On a brisk Monday morning last November, scores of Afghans meandered outside the attorney general’s office in downtown Kabul, hoping for an audience with Hamidi. Some dressed in western-style suits befitting the urban upper middle class, others in more traditional garb. A handful of the men who showed up worked down the street from the building, while others had traveled for days. Others still had packed snacks or lugged caches of paperwork that had accumulated over the course of their legal battles with venal local politicians, unjust bosses, or bullying neighbors.
The building had been recently renovated to symbolically mark the transition from the previous attorney general, whose tenure had been marred by accusations of corruption. Balustrades were still wet with paint, and workmen were pushing wheelbarrows carrying computers, the building’s first ever.
Inside, Hamidi’s office, packed with visitors, was stifling. His cluttered, expansive desk and the dark mahogany wainscoting gave the room the asphyxiating feel of a winter cabin. Sitting behind the desk, he listened closely, his handsome, wide-open face and striking eyebrows focused on the petitioners. (There were no tea breaks, as Mondays were strictly for business.) A young man asked for his help in settling a family dispute. A woman sought guidance on a sexual harassment suit. A well-kept older woman protested that she had been fired from her job as a low-level civil servant after exposing the office’s internal corruption. A soft-spoken younger prosecutor asked to be transferred to Kabul; her conservative colleagues in the rural east were not amenable to her working there, she said.
Hamidi asked questions and took occasional notes. Many of his visitors betrayed their ignorance of the law, or of the limits of his power. He knew that the uneducated and the poor often faced the steepest disadvantages in the justice system, and were often unable to serve as their own best advocates.
Around mid-morning, a day laborer named Abdul Rahim walked in to see Hamidi, carrying with him a tattered folder crammed with paperwork. He had arrived in Kabul after traveling in a shared taxi for hours from Kapisa, a province some 65 miles away. He’d heard about Hamidi on television, and liked what the big man had to say about curbing the culture of impunity that allowed corruption to fester among the country's elites.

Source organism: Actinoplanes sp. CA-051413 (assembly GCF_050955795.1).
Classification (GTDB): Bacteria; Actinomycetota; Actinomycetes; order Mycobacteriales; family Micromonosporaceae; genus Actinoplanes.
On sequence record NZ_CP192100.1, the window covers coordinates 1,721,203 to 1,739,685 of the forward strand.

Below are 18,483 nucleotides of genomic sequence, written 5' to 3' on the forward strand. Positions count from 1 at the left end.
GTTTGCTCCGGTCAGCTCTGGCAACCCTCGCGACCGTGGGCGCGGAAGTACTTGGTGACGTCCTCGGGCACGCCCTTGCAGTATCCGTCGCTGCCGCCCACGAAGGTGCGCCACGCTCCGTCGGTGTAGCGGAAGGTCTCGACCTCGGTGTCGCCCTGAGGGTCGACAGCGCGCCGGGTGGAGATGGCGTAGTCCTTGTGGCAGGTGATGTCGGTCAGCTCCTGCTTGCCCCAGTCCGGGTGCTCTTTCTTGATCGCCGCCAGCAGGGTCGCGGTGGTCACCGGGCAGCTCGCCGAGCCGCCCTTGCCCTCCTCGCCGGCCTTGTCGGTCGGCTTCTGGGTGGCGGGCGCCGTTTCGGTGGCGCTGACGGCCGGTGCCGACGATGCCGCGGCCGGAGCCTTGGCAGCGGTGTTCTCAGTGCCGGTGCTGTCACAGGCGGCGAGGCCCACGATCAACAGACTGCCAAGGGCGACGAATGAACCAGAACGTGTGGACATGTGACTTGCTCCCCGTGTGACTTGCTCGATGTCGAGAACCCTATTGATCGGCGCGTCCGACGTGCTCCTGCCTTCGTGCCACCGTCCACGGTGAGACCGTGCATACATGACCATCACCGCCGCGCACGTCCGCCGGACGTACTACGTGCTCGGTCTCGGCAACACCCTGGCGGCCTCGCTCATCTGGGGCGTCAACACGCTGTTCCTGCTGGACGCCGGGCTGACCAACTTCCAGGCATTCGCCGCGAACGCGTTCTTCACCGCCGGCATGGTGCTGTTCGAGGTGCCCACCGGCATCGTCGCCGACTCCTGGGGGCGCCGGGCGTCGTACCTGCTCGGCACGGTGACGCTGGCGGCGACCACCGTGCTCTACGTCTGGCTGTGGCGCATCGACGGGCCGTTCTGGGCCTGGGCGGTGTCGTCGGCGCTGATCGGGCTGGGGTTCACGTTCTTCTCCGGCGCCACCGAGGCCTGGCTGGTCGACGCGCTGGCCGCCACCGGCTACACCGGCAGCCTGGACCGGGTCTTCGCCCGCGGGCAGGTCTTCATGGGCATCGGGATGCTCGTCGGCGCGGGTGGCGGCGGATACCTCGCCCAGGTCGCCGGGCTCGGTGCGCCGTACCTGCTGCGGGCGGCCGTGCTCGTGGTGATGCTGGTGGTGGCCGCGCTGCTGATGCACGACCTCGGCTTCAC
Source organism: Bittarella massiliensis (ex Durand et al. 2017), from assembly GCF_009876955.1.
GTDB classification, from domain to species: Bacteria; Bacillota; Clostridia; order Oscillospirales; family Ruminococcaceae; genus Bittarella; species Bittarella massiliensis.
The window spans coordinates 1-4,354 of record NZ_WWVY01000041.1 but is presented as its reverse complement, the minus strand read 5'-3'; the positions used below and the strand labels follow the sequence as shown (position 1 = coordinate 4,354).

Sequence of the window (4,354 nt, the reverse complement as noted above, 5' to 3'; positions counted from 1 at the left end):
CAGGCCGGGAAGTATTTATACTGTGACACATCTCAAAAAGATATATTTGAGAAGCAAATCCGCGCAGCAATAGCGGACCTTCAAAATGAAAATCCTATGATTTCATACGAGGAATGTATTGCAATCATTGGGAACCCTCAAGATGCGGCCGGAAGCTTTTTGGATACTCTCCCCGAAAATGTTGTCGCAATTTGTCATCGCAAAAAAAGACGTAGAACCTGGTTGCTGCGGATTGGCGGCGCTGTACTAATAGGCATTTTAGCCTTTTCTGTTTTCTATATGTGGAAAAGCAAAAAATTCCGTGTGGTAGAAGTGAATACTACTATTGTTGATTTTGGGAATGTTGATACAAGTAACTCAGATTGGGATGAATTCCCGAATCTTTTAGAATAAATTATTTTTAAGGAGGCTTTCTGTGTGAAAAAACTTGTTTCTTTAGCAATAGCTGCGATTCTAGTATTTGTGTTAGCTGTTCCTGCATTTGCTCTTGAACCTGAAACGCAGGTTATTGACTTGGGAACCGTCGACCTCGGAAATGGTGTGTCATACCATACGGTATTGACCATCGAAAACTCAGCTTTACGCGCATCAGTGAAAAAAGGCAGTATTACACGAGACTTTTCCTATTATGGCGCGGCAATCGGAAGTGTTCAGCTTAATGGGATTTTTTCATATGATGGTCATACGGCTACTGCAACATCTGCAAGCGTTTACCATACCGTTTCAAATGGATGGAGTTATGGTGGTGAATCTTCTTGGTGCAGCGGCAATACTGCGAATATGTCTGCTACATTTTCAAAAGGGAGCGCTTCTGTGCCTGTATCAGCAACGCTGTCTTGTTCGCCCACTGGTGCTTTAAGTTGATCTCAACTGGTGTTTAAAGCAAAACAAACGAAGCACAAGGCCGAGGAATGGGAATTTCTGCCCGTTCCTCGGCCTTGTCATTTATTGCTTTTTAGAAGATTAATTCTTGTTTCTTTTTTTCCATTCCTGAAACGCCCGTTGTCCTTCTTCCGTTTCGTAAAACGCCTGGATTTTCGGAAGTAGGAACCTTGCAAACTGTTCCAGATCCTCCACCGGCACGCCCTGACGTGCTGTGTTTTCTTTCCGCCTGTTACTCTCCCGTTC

Rahim, who was “approximately 60,” hoped Hamidi could help settle a land dispute that predated even the Taliban regime. The land in question, purchased in 1984, had been taken unlawfully by a powerful, distant cousin, he said. It was now worth $20,000, and he wanted it back. He had followed the official channels, bringing the case before the local court, the appeals court, then the supreme court, all to no avail.
After listening to Rahim, Hamidi handed him a letter that would allow him to restart legal proceedings. “The saranwal, he’s a good guy,” Rahim said, using the Pashtu word for prosecutor. “All the people of Afghanistan would agree with me.”
The hope was that this one-to-one outreach would help Hamidi gain the trust of ordinary Afghans, those exploited by an elite class that has gotten fat off of the aid money that has flooded the country since the U.S.-led invasion in 2001 that ousted the Taliban. But in a country plagued by dysfunctional institutions, the reform approach has its limits. Meanwhile, there is a rising concern that making an enemy of Afghanistan’s most powerful—those who have profited off the war economy—may doom him just as he’s getting started.
Hamidi is a police-academy graduate whose work as a human rights commissioner won him a strong recommendation from President Ashraf Ghani, who, in one of his first official acts, nominated him to lead the attorney general’s office. The parliament confirmed him, by a vote of 200-19. From the beginning, he was feted as a star of Ghani’s reform agenda. Nader Nadery, a senior advisor to the president, told me there were worries over whether he could meet the impossibly high expectations. Then, “when he started bringing the first set of reforms, the president became more and more confident. [Hamidi] would pass by and the president would point to him and tell me, ‘I am proud of him,’” Nadery said.